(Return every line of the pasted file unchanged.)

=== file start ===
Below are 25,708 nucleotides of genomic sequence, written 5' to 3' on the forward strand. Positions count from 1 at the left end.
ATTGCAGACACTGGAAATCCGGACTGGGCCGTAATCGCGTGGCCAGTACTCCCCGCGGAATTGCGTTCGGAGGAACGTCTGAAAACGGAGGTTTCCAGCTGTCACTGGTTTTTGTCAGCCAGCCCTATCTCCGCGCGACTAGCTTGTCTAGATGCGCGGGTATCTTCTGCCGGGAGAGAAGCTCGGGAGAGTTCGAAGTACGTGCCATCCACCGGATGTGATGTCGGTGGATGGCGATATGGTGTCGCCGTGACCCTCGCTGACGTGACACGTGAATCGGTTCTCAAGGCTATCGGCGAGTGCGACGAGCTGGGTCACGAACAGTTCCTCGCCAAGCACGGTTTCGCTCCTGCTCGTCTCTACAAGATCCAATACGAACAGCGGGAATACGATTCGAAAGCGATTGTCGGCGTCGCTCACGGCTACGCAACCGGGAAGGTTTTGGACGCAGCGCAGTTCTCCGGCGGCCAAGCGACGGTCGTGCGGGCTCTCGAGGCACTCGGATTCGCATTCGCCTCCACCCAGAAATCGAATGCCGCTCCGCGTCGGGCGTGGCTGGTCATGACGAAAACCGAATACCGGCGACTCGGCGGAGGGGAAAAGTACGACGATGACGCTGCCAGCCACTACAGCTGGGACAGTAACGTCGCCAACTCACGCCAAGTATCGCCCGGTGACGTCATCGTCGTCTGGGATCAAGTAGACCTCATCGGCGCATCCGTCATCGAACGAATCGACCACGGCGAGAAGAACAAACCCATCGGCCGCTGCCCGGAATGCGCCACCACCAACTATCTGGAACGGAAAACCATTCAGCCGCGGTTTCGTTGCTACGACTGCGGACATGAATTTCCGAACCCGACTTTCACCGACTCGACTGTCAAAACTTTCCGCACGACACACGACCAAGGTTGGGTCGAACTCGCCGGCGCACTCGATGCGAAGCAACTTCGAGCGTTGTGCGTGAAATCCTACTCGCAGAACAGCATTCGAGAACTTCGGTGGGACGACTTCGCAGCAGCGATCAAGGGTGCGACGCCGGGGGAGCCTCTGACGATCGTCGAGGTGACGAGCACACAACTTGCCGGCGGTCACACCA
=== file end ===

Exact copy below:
Below are 25,708 nucleotides of genomic sequence, written 5' to 3' on the forward strand. Positions count from 1 at the left end.
ATTGCAGACACTGGAAATCCGGACTGGGCCGTAATCGCGTGGCCAGTACTCCCCGCGGAATTGCGTTCGGAGGAACGTCTGAAAACGGAGGTTTCCAGCTGTCACTGGTTTTTGTCAGCCAGCCCTATCTCCGCGCGACTAGCTTGTCTAGATGCGCGGGTATCTTCTGCCGGGAGAGAAGCTCGGGAGAGTTCGAAGTACGTGCCATCCACCGGATGTGATGTCGGTGGATGGCGATATGGTGTCGCCGTGACCCTCGCTGACGTGACACGTGAATCGGTTCTCAAGGCTATCGGCGAGTGCGACGAGCTGGGTCACGAACAGTTCCTCGCCAAGCACGGTTTCGCTCCTGCTCGTCTCTACAAGATCCAATACGAACAGCGGGAATACGATTCGAAAGCGATTGTCGGCGTCGCTCACGGCTACGCAACCGGGAAGGTTTTGGACGCAGCGCAGTTCTCCGGCGGCCAAGCGACGGTCGTGCGGGCTCTCGAGGCACTCGGATTCGCATTCGCCTCCACCCAGAAATCGAATGCCGCTCCGCGTCGGGCGTGGCTGGTCATGACGAAAACCGAATACCGGCGACTCGGCGGAGGGGAAAAGTACGACGATGACGCTGCCAGCCACTACAGCTGGGACAGTAACGTCGCCAACTCACGCCAAGTATCGCCCGGTGACGTCATCGTCGTCTGGGATCAAGTAGACCTCATCGGCGCATCCGTCATCGAACGAATCGACCACGGCGAGAAGAACAAACCCATCGGCCGCTGCCCGGAATGCGCCACCACCAACTATCTGGAACGGAAAACCATTCAGCCGCGGTTTCGTTGCTACGACTGCGGACATGAATTTCCGAACCCGACTTTCACCGACTCGACTGTCAAAACTTTCCGCACGACACACGACCAAGGTTGGGTCGAACTCGCCGGCGCACTCGATGCGAAGCAACTTCGAGCGTTGTGCGTGAAATCCTACTCGCAGAACAGCATTCGAGAACTTCGGTGGGACGACTTCGCAGCAGCGATCAAGGGTGCGACGCCGGGGGAGCCTCTGACGATCGTCGAGGTGACGAGCACACAACTTGCCGGCGGTCACACCA